ALBUM REVIEW: The Burning Bush by Moses Nose

By: Derek Spencer

It is the merry morning time. I am traipsing into my office and now I am sipping my coffee and reading messages left by other people who traipsed into their offices and sipped their coffee before me. Do I suspect, here in my morning state, that within the next hour, I will hear the line “We are the kings of Nova Scotia” sung over-upon-over in a bossa nova-esque melody, laying over harmonize-matched guitar riffages, creating for me some wry international pun and an internal, yet mild, sense of disquiet?  (What is nova, anyways, other than the obvious “nuclear explosion caused by a dying dead star”? I mean in the Brazilian and Canadian sense, what is nova?) No, dear reader, no. I do not expect this, but it is what has happened this morning.  The ceaselessly punny 80’s apologists known to over 2,000 facebook users as Moses Nose are responsible for this disruption to my life of expected occasions, and whether or not I’m happy about it is none of your business.

“Oh man, oh man. You’ve gotta check out ‘The Burning Bush‘!” reads the email I received from Mister Vincent Randazzo on March the 10th. He is a master of viral marketing, because indeed, upon reading this short message over 2 months past due, I knew that yes, I gotta check this out, this album, The Burning Bush. This Mr. Vincent is the vocalist and guitarist of the band aforementioned– again here in print for the second time, Moses Nose– and yet also he is clearly the mouthpiece of the band, using tongue and finger to spread word of his groups artistic pursuits to the world wide world.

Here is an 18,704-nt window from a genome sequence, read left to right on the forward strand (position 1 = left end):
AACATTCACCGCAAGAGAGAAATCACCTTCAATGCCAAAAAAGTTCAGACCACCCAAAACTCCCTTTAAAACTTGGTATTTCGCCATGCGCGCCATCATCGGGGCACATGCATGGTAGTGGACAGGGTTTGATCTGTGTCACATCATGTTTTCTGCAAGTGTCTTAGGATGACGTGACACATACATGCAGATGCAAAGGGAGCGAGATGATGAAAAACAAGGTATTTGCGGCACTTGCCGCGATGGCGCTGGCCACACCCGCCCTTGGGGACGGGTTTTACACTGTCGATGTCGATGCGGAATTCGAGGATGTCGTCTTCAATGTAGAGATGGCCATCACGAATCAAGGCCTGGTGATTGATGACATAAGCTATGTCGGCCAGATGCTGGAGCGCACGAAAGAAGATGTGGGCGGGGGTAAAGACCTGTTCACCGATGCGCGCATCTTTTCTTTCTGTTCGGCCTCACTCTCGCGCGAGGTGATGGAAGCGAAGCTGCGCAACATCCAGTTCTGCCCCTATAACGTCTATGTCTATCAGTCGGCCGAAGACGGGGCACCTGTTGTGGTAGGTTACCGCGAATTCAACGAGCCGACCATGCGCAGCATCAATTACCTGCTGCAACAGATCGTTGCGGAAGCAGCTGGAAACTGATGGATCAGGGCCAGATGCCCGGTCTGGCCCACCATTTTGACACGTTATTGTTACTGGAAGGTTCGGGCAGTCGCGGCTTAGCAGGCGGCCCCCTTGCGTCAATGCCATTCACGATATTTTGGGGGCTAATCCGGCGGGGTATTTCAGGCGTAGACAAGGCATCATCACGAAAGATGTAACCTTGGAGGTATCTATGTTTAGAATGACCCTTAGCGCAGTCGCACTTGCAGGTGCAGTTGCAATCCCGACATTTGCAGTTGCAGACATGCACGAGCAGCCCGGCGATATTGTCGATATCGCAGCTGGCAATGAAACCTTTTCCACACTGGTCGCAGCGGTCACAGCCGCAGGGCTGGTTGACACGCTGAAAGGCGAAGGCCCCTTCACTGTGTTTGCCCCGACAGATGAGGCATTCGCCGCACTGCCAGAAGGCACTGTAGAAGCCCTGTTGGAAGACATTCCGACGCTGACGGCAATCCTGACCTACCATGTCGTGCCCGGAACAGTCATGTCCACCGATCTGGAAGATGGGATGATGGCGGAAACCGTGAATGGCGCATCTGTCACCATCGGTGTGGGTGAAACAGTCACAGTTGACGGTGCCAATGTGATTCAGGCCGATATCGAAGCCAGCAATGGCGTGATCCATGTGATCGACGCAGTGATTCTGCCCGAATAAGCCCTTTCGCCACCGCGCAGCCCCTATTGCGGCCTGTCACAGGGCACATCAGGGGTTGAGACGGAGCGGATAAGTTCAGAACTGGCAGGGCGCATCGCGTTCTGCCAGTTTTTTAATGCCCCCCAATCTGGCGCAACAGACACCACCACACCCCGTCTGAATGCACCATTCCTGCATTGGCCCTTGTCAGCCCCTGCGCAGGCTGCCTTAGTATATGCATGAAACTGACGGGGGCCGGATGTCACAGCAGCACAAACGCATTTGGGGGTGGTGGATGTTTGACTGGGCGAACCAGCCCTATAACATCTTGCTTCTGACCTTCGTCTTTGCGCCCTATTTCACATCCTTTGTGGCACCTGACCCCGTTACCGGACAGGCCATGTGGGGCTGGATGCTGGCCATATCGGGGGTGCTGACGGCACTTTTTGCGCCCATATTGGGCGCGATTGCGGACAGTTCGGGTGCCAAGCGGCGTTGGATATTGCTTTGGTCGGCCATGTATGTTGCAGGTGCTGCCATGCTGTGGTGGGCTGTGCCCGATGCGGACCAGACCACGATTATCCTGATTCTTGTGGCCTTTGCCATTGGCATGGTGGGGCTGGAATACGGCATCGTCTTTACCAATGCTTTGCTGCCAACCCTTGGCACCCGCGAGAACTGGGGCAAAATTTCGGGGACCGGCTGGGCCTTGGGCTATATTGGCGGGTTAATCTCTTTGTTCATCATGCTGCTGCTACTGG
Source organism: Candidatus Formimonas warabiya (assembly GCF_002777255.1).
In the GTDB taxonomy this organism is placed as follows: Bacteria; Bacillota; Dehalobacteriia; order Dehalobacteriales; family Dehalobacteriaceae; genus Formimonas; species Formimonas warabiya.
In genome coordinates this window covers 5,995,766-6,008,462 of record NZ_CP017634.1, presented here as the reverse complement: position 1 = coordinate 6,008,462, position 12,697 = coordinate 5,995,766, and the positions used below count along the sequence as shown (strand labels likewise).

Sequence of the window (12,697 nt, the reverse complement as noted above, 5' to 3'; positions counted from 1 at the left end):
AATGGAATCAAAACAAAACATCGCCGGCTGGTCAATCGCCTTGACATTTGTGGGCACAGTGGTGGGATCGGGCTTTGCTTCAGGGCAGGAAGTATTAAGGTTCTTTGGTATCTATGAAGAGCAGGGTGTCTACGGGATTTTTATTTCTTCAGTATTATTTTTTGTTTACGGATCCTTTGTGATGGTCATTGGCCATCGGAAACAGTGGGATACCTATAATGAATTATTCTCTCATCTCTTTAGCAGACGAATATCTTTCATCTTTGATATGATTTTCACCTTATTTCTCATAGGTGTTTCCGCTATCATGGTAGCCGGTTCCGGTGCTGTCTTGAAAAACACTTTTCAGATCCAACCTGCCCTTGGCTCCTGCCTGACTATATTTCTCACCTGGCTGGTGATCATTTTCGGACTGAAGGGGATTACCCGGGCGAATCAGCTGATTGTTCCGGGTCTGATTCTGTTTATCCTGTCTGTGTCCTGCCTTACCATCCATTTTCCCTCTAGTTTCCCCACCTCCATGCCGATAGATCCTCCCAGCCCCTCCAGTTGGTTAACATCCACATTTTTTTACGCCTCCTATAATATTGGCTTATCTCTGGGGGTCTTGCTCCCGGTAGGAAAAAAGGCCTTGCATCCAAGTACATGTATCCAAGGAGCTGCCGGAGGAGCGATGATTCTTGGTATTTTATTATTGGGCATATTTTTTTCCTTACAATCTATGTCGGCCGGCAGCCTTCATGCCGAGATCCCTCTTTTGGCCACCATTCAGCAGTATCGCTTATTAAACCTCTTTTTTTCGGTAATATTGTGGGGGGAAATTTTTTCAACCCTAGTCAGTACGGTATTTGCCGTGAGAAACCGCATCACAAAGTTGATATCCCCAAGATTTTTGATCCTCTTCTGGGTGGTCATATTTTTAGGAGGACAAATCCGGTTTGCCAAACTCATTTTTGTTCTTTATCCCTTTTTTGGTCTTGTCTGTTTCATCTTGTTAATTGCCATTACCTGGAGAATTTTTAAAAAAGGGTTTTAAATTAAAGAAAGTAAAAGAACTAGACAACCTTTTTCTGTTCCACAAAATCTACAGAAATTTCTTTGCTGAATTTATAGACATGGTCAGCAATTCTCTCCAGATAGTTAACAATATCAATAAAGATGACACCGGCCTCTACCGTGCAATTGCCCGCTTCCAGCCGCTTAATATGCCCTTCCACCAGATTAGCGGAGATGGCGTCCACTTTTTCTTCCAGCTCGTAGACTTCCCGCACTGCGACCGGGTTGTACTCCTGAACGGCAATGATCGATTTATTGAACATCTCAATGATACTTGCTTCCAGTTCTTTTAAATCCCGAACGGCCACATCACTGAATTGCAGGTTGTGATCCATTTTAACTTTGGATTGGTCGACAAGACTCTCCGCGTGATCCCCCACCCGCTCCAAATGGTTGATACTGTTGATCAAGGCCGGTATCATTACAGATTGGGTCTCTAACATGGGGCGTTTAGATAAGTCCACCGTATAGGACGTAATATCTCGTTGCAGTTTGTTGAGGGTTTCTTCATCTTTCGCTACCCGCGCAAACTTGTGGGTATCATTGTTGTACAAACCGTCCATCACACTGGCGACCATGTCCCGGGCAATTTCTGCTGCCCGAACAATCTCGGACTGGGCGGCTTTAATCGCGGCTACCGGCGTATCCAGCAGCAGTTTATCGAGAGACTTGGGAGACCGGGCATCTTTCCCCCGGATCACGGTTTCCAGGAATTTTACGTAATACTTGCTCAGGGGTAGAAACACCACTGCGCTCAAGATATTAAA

I listen and I say “this is not what I thought I would hear this morning,” with all the 80’s coming all over the place like my ears, gushing some might even say. Headphones overflow with the 80’s. I hear a man, formerly known to me as Vincent but now known to me as the man who just spake: “rock or be rocked upon”, he says now, he says: “I’m a sad man…. i’ll tell you straight up I don’t give a shit.” Oh no!  This is a frightening time, that 80’s rockers such as Vincent and the Moses Noses crew might think so little of themselves.  they have so much to offer! So much music, so much yelling, so much good emails!  For what cause is this self-deprecation perpetrated and to what end? Shall I fear for the well-being of Vincent? What of Josh, Joey, and Trevor (if Vincent is the septum of the Moses Nose, then these thrice men-o-men are the duel nostrils and bridge, in turn)?

And then the bossa nova hits me and I am a new man. Please, lay more on me! Lay it on Thick! I will stop drinking this coffee and start drinking a new cup of coffee. This merry morning is merry in a new way, a way that only things that have been sitting in/on the backs of record stores for 30 years can be merry, pools of recycled slugde for me to drink out of my coffee pot with a smile on my face.  We are the kings of Nova Scotia indeed.  Please, by means of all to and from the people, continue to make rock which sometimes includes rapping. Please, for to all the folks who need it and you, never stop the pun!  Be well, Vincent and the Nose parts, continue on with music and your ways of living little by little.  You are adored.

ALBUM REVIEW: MBD EP 1- Man Bites Dog

By: Marshall Smith

On ‘MBD EP 1,’ (WHAT COULD IT STAND FOR?) Man Bites Dog of Illinois dish up a heady three course serving of rattling, jittery, math-y post-hardcore vibes. Song sections collide into one another with nary a regard for any of that ‘smooth transition’ nonsense—abrupt stops and starts abound, keeping listeners on their toes and band geeks happy. The guys are clearly talented musicians, so thankfully things stay nice and tight even during the most hectic passages.

Within each of the EP’s three tracks, MDB alternate distinctly between the emo/indie approach to ‘post-hardcore’ (think Kinsella brothers [I’m looking at you, vocal delivery at 1:36 on ‘Disconnect’]) and its more strident sibling (we’re talking ‘Relationship of Command’ era At The Drive-In). Although repeated, rapid changes in tone can wear down most listeners (I, myself being no exception), the short run time of the release keeps things sounding fresh and the execution more novel than tired.